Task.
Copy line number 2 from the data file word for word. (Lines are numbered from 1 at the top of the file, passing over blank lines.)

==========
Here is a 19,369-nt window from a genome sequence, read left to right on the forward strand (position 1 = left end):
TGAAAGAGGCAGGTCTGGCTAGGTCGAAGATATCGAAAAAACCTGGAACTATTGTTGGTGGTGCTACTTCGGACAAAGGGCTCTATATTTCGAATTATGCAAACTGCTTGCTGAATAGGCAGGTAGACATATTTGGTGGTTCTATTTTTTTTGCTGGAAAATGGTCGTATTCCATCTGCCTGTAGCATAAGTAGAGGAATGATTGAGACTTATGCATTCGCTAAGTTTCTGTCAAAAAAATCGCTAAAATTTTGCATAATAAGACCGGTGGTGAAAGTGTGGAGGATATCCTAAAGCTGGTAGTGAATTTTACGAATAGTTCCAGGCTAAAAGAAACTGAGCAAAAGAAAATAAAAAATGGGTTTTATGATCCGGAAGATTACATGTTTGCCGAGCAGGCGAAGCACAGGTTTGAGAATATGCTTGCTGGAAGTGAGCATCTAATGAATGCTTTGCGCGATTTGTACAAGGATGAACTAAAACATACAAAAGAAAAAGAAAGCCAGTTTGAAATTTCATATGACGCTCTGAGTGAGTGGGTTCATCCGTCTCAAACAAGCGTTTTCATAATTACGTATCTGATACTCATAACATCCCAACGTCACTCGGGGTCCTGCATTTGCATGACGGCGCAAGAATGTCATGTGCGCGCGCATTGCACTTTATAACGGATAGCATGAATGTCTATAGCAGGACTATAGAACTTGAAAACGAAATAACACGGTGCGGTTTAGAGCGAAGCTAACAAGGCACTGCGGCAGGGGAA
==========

TGAAAGAGGCAGGTCTGGCTAGGTCGAAGATATCGAAAAAACCTGGAACTATTGTTGGTGGTGCTACTTCGGACAAAGGGCTCTATATTTCGAATTATGCAAACTGCTTGCTGAATAGGCAGGTAGACATATTTGGTGGTTCTATTTTTTTTGCTGGAAAATGGTCGTATTCCATCTGCCTGTAGCATAAGTAGAGGAATGATTGAGACTTATGCATTCGCTAAGTTTCTGTCAAAAAAATCGCTAAAATTTTGCATAATAAGACCGGTGGTGAAAGTGTGGAGGATATCCTAAAGCTGGTAGTGAATTTTACGAATAGTTCCAGGCTAAAAGAAACTGAGCAAAAGAAAATAAAAAATGGGTTTTATGATCCGGAAGATTACATGTTTGCCGAGCAGGCGAAGCACAGGTTTGAGAATATGCTTGCTGGAAGTGAGCATCTAATGAATGCTTTGCGCGATTTGTACAAGGATGAACTAAAACATACAAAAGAAAAAGAAAGCCAGTTTGAAATTTCATATGACGCTCTGAGTGAGTGGGTTCATCCGTCTCAAACAAGCGTTTTCATAATTACGTATCTGATACTCATAACATCCCAACGTCACTCGGGGTCCTGCATTTGCATGACGGCGCAAGAATGTCATGTGCGCGCGCATTGCACTTTATAACGGATAGCATGAATGTCTATAGCAGGACTATAGAACTTGAAAACGAAATAACACGGTGCGGTTTAGAGCGAAGCTAACAAGGCACTGCGGCAGGGGAA